What I Didn't Say About My Invisible Illness When I Posted This Photo on Facebook
Yesterday I performed a fairly miraculous transformation. I was so impressed with myself that I felt the need to share my handiwork.
I posted the above on Facebook with the caption, “Left to right and out the door in 40 minutes.” All of which is true, but there’s so much more I didn’t say.
What I didn’t mention was how I felt. My head was wobbly yesterday. I am titrating Pregabalin slowly up to the recommended dose. This is an issue because every time I up the dosage the side effects come back. Hence, my brain was not that sharp. Along with that my anxiety was troubling me. The thought of going out alone was frightening. I was of course sore; my back and feet are a constant source of pain at the moment. So, basically what I’m saying is the first picture is an accurate representation of how I felt as well as how I looked.
I worried and procrastinated for so long that I only had 40 mins to get ready. I forced myself out the door with the aid of diazepam, earphones and big sunglasses. I still felt exposed. I dreaded anyone talking to me or even getting standing too close. I got lucky with an almost entirely empty bus, but my heart was still pounding as loud as the music in my ears for the entire journey. At every stop I had to force myself not to get off and go home. Every bump in road sent a shudder of pain up my back. I persisted because I’d really like to have a real life.
I met a dear friend who I feel completely safe with. We had a drinks and I managed to relax to level where I could enjoy myself. The weather was lovely, the company excellent and I passed for an attractive human being.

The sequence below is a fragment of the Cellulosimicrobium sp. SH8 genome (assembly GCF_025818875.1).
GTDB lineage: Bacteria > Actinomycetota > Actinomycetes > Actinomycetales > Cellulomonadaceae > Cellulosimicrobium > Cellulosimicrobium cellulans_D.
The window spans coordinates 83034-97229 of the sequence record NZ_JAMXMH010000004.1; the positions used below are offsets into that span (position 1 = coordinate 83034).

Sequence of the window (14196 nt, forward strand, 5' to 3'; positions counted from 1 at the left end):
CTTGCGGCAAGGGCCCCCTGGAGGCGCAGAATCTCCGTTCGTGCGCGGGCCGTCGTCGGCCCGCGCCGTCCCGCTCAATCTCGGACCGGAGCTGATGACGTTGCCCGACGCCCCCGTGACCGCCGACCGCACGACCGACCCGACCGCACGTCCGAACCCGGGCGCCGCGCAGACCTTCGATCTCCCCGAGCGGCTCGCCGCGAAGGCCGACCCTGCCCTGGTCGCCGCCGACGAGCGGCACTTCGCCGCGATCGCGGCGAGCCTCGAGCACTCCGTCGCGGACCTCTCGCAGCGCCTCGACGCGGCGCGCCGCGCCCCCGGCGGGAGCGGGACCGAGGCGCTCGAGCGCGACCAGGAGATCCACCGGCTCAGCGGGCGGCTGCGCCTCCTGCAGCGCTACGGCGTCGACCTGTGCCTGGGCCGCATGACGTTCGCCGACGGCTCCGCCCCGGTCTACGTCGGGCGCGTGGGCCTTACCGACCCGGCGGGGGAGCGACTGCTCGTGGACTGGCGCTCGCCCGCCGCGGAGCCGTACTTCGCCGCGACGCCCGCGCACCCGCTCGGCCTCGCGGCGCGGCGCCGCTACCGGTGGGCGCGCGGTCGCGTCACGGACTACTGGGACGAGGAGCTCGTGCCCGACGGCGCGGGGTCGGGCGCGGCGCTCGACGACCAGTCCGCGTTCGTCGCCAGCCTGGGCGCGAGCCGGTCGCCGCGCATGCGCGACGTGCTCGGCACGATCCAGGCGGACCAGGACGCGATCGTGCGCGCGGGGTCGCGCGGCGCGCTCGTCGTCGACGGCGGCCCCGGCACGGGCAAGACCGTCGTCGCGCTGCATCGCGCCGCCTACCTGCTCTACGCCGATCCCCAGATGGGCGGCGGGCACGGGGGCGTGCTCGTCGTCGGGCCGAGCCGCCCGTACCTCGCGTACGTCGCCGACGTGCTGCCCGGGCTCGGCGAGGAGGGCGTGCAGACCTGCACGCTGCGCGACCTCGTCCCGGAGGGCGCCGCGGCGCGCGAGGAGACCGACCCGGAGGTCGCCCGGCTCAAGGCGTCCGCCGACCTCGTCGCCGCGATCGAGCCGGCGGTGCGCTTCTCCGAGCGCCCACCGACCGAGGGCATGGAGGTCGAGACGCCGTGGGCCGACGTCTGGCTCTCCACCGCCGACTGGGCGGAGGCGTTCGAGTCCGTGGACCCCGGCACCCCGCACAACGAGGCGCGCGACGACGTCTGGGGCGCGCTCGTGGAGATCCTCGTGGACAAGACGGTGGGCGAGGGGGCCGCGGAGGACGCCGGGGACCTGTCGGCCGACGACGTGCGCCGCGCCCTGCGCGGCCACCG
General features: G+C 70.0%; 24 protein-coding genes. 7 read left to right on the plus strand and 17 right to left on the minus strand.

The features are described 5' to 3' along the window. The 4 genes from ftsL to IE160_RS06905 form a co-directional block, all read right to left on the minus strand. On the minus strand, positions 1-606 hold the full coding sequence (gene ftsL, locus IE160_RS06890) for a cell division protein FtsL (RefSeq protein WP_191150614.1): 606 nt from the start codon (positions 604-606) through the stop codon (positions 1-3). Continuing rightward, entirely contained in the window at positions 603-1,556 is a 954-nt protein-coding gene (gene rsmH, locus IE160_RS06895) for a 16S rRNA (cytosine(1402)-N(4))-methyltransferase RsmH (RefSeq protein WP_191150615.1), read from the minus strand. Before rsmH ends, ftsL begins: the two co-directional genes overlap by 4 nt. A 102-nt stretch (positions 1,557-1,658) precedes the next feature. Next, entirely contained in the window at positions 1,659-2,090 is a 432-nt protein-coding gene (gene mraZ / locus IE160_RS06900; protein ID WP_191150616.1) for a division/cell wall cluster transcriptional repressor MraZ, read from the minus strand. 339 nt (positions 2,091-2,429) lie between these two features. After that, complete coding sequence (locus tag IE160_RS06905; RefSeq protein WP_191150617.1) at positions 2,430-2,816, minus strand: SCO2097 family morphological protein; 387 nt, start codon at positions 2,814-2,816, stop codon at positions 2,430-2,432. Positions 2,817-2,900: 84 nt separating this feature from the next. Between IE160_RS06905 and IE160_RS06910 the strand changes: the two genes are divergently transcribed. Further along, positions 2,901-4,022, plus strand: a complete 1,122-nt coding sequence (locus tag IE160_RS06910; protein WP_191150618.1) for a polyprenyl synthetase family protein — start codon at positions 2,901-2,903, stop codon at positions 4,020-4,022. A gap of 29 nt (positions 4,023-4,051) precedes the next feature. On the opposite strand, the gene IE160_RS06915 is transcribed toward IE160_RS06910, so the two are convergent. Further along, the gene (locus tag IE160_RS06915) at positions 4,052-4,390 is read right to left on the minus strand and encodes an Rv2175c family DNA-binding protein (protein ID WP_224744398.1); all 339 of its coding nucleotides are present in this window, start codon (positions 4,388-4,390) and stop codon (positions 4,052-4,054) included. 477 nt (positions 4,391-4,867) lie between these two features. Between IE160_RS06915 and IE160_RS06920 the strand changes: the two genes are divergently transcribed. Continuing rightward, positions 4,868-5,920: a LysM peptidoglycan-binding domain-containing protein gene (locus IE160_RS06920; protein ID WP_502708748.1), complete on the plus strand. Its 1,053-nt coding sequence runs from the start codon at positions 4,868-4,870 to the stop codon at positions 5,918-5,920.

I’m smiling in this picture because I was having a lovely time. I was still in pain. I’m always in pain. I say that not for pity, but as a fact. For my one evening’s entertainment I’ll probably require two days of rest. Today I am struggling.
My point is that invisible illnesses are often attacked as not genuine and the weapon used can be anything we manage to do.
You can’t be that ill if you can work.
You can’t be so ill if you can go out.
You can’t be in pain if you excerise.
You can’t be depressed if you can put make up on.
And on and on and on.
I’m offering myself as an example. Some days are good, but I never feel “normal.” There is always pain and anxiety. There are nightmares and flashbacks and urges to butcher my flesh. There are days when I can’t get out of bed and nights of no sleep at all. It’s sh*t to have to push and push to accomplish everything. We (spoonies) have no alternative — if we want to build a fulfilling life, we have to fight. Wether we’re fighting to wash some dishes or to have some fun with friends we don’t need judgmental bullsh*t to add to our burden.
This blog was originally published on Something in the Way She Moves…